Working as a mental health provider in a hospital setting can be a challenging and at times intimidating experience, especially for early career professionals and trainees. Medical professionals run the gambit from accepting and welcoming to unaccepting and unwelcoming of mental health services. As an example, I had one Attending Physician within the past year tell me “I just don’t believe in that mental stuff,” as I prepared to consult him on a patient struggling with medication adherence.
On the opposite end of the spectrum are many physicians who not only welcome us as mental health service providers, but use our thoughts and evaluations to guide many of the medical choices they make for their patients.
And then, there is the majority who fall somewhere in the middle.
Point being: If you are on a mental health consult service in a hospital, you don’t know what kind of reaction your practice is going to evoke in the medical provider.
With that in mind, a few quick tips have helped me to navigate the hospital landscape over the past 5 years.
- Be an active voice. Mental health is important and it is often the role of the mental health provider to advocate for mental health when no one else will. No matter the situation, advocate for a patient’s mental health and don’t back down from your thoughts. Mental health should have an equal seat at the table as any other service and many professionals will respect your opinion if spoken and backed up with facts and data. Moreover, negative opinions of mental health will not change until we are willing to stand up for our field.
- Ask questions. As mental health providers we are often “left in the dark” about many of the medical problems our patients are facing. Terms and phrases in the chart or spoken in rounds may seem very foreign. Find a friendly face on the medical team and ask. Often something we don’t understand may be very important and our advice may make a medical problem better for the patient.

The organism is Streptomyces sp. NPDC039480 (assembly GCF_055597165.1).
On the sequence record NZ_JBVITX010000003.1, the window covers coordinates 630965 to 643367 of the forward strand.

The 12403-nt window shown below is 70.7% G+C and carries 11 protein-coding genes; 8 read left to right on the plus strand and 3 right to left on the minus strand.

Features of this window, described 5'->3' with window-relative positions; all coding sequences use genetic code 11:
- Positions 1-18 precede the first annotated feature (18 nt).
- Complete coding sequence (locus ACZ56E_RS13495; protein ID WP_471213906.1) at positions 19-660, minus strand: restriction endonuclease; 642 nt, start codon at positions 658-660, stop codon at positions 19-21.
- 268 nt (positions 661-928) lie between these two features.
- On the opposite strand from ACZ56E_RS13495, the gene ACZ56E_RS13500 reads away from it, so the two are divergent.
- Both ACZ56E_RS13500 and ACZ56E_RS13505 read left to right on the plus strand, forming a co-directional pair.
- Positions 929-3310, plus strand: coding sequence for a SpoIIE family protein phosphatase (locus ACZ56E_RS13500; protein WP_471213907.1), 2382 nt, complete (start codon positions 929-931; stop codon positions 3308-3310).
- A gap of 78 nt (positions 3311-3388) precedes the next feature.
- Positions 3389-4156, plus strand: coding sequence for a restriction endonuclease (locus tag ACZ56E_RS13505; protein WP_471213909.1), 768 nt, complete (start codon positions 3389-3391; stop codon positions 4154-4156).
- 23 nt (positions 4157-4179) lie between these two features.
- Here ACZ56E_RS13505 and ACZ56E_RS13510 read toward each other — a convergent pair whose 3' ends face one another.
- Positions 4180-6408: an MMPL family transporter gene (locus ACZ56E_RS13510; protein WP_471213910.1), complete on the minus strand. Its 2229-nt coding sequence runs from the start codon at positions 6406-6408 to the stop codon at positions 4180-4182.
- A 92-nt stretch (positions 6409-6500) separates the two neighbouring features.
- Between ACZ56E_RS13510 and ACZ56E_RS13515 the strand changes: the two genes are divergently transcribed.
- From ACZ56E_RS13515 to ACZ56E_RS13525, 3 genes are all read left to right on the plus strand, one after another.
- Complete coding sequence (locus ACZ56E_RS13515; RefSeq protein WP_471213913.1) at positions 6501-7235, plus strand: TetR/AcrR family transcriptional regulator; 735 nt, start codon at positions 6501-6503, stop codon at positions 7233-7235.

- Educate! It is important that medical professionals know what we do and know that mental health is more than relaxation exercises and deep breathing. It is the responsibility of all of us to help other professionals know what we are capable of and how we can assist with the overall care of the patient. In fact, giving others this knowledge will also help in the future, as medical professionals will know what to expect and how the mental health team can assist the patient.
- Remember who you are serving. At the end of the day, we are all there to help the patient. Keeping this in mind will keep you grounded and give you the courage to speak up when necessary and also to reframe some of the reactions other professionals may have to you. Hospitals are stressful, fast paced settings where all providers work hard to provide solid care in a timely manner. So another professional being brusque or off-putting may simply be a matter of that individual thinking of the patient and treatment goals. Keeping that in mind will make your life easier.
These tips will hopefully help mental health providers understand and navigate the hospital setting. In summary, we know that mental health is crucial to patient care and that mental health services are a vital organ of any hospital. Through education and active advocating, mental health services in hospitals will continue to grow and in turn, help more patients feel better.